Oh Louie, Louie!!!

Oh Louie, Louie!!!

Worth It
Jul 5, 2011

FX’s comedy, health Louie, features comedian Louis C.K. in a somewhat autobiographical light. Forty-two, divorced, single-father of two young girls and trying to figure out what life is all about, Louie is a jaded and, well, rather normal man of the twenty-first century. He’s trying to be a good father, find the love and affection of a yet-to-be-found woman and keep his head above the daily grind.

This half-hour situational comedy shares the same spirit with “Curb Your Enthusiasm”, “Extras” and “Party Down”. Louis puts a lot of his stand up into the show, as well. You know how Seinfeld used to start each episode with him doing stand-up? Well, Louie is like that, only he tosses it in throughout. Now, this could be a bad thing. A dangerous move, no doubt. But he manages to interweave his stand-up (which is really his strongest talent) into the musings of his day-to-day life. Each element plays off the other nicely. He bounces from a joke on the stage to a real situation where the story comes to life. The situations are hilarious and painfully awkward (a la BBC’s “The Office”). Of course the supporting cast is fantastic, too, with the odd cameo thrown in for good measure. Season one, episode three introduces Ricky Gervais as Louie’s doctor. It is tooooooo funny!!! He shows up later in the season, as well.

One of my favourite moments in season one is the “Bullying” episode. Louie is on a nice date with an attractive woman. To end the night they head to a donut shop to have coffee. While trying to have pleasant conversation, a bunch of rowdy teenagers come in and make it impossible for anyone to talk. So, Louie turns around and tells them to knock it off and be quiet. One of the thugs, Sean, comes over and threatens him. He tells him he’s gonna beat the sh!% out of him unless Louie asks nicely for him not to. So, being a 42 yr. old father of two (and a non-fighting type) the embarrassed Louie asks the kid to “please” not beat him up. The kids walk out laughing, further humiliating poor ol’ Lou. His date then tells him that that was a turn-off. Classic. Louie is miffed, sends the date home in a cab and notices the hooligans down the street. So, he follows them. Particularly, he follows Sean through the subway, onto the Staten Island ferry, all the way to the kid’s home. Once Sean goes in, Louie knocks on the door. Sean’s parents answer. He explains that Sean was being a thug, a bully. The father, a stereotypical New Yorker, yells for Sean to come down. Sean does and his father starts hitting on him and yelling. Louie intervenes and points out that Sean’s a bully cuz his father just hits him to solve problems. The mother starts hitting Louie, exclaiming, “who are you tell us how to raise our kids!?!?!?”. Louie leaves. But the dad follows him out and, with humility, asks what he’s supposed to do. The two have a tender and profoundly simple conversation about generational habits, raising kids and how tough parenting is. Poignant, insightful and profound. That’s Louie.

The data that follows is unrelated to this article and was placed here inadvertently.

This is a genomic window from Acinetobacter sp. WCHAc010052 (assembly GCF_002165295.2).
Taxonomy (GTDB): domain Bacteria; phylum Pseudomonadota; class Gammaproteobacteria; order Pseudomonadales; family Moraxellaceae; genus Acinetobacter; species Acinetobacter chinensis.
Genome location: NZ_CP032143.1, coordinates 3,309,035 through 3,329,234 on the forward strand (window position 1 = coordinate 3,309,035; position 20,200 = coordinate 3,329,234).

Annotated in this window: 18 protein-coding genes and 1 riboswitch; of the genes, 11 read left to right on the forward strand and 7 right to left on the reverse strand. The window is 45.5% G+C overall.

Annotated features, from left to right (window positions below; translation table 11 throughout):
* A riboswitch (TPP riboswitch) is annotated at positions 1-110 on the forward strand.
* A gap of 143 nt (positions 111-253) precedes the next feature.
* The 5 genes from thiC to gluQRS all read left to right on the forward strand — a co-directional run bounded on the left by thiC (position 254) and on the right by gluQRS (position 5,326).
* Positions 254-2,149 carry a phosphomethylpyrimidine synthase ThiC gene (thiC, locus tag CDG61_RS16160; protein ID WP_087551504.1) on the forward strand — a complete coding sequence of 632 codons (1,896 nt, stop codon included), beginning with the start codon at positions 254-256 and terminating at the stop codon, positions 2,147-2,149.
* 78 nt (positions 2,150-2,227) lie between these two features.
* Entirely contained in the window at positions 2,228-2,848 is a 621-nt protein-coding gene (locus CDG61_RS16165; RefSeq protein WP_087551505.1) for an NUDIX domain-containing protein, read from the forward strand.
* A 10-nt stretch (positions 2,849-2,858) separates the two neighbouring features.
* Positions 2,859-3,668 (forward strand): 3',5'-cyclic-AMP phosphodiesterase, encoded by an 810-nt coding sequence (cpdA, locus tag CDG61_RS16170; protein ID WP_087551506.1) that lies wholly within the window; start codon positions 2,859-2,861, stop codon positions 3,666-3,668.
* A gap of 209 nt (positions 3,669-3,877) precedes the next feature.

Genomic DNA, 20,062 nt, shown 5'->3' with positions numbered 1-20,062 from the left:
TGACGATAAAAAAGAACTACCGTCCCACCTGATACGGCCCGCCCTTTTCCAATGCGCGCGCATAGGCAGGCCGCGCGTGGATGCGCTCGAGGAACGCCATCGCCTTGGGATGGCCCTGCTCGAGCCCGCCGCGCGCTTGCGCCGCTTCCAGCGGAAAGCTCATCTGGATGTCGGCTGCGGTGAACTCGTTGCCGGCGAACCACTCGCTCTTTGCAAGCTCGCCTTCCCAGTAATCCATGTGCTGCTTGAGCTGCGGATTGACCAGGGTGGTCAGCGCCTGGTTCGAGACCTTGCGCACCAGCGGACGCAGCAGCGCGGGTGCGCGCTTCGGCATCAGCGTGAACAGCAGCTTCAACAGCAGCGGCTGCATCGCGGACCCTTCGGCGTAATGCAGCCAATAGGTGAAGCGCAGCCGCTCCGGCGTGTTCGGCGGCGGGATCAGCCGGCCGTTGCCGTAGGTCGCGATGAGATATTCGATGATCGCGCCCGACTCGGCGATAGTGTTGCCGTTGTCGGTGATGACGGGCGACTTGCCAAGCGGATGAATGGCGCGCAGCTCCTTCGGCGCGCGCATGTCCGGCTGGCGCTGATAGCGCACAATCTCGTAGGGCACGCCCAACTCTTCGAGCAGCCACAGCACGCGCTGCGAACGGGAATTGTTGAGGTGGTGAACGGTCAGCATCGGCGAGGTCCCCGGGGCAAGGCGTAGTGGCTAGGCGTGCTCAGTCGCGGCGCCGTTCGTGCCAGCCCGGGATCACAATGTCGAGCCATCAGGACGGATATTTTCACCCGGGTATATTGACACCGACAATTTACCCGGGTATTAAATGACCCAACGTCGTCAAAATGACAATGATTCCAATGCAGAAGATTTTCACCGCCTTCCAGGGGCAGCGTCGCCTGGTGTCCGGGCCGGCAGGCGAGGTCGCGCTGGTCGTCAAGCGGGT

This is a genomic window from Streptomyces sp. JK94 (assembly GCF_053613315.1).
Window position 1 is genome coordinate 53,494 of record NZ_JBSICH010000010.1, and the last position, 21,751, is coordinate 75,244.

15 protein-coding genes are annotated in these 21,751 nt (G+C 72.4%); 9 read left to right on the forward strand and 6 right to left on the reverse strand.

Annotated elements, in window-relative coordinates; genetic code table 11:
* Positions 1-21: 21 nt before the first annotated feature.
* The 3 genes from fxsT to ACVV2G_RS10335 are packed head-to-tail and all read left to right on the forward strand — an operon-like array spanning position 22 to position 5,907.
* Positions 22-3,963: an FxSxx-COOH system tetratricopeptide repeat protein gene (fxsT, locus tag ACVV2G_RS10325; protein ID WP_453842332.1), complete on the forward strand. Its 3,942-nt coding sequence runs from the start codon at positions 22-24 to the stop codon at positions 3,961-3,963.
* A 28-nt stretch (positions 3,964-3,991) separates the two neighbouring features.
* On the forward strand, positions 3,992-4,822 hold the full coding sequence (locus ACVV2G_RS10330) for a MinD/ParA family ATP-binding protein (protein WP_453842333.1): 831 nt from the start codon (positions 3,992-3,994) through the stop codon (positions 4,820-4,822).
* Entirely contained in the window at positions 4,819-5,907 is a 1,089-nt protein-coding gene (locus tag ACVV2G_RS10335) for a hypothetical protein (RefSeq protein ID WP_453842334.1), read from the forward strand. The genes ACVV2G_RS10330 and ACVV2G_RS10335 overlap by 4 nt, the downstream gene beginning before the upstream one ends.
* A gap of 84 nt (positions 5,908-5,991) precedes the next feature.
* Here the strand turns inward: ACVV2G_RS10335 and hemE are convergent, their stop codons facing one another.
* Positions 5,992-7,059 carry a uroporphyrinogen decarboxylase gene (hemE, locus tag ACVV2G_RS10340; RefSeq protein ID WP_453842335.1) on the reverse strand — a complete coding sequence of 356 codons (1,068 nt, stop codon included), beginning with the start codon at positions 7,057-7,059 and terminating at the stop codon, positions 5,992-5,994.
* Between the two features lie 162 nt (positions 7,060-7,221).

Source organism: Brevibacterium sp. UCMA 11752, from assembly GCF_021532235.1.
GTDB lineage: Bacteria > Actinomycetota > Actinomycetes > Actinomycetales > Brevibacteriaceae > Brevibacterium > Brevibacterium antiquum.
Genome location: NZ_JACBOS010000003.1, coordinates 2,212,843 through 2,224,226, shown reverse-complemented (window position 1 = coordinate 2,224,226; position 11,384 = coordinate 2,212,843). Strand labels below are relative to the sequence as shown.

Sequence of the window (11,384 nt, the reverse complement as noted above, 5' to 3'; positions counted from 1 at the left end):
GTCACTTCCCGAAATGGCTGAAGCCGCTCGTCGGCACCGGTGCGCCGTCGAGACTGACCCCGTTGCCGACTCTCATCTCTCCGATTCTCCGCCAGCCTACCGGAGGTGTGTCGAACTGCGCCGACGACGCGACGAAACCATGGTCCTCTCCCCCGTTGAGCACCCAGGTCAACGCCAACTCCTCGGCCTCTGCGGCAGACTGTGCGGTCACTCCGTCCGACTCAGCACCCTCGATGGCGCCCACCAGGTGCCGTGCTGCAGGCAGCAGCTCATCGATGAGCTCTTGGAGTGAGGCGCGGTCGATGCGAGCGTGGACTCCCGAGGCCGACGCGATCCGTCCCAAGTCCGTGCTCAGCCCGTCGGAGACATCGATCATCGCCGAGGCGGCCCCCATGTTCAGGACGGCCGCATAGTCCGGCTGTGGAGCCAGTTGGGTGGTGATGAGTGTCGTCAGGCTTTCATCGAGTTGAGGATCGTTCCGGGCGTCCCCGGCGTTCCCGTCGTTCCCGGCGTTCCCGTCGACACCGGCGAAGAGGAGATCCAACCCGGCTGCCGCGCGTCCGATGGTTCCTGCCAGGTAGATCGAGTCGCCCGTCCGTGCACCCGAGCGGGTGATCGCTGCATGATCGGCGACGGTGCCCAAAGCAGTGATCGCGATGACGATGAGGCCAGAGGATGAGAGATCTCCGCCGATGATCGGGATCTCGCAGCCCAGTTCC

Not all the shows are as deep and insightful. But, in general, Louis C.K. has a knack for communicating the awkward thoughts most people have, but are too ashamed to talk about. He takes on these tense and complicated issues with his own brand of openness , humour and, dare I say, even wisdom. However, Louie is not for everyone. He doesn’t censor anything he says, so even if he regrets it after, he tends to say exactly what’s on his mind. For those of you who are not prepared to subject yourselves to super-cynical, unconventional and, yes, crude humour, I recommend you stick to “Glee” or “Dancing with the Stars”. For the rest of you, if you haven’t seen Louie yet, I can’t recommend it highly enough.

This is smart, honest and deeply introspective comedy. At times it’s a bummer. And that’s okay. Good comedy should cause us to think more deeply about who we are and why we do what we do. Louis C.K. is probably one of the most depressing and pessimistic guys on the scene and yet his observations ring true, reminding us that life is not clean and simple. It’s messy, it’s tough. He tackles everything from single-parenting to God and religion to health to family and everything in between. It can be brutal and shocking. But it’s funny and it’s true. Louie is a rare television show that truly reflects a quiet zeitgeist in our culture today. And I laugh out loud, multiple times every, single episode.

About the Author

Craig the Critic


  1. Great review Craig. You really write well and have some great insights.

    • Thanks, Rick! That means a lot coming from you 🙂
      I hope you subscribed. And don’t be shy in spreading the word to your friends!

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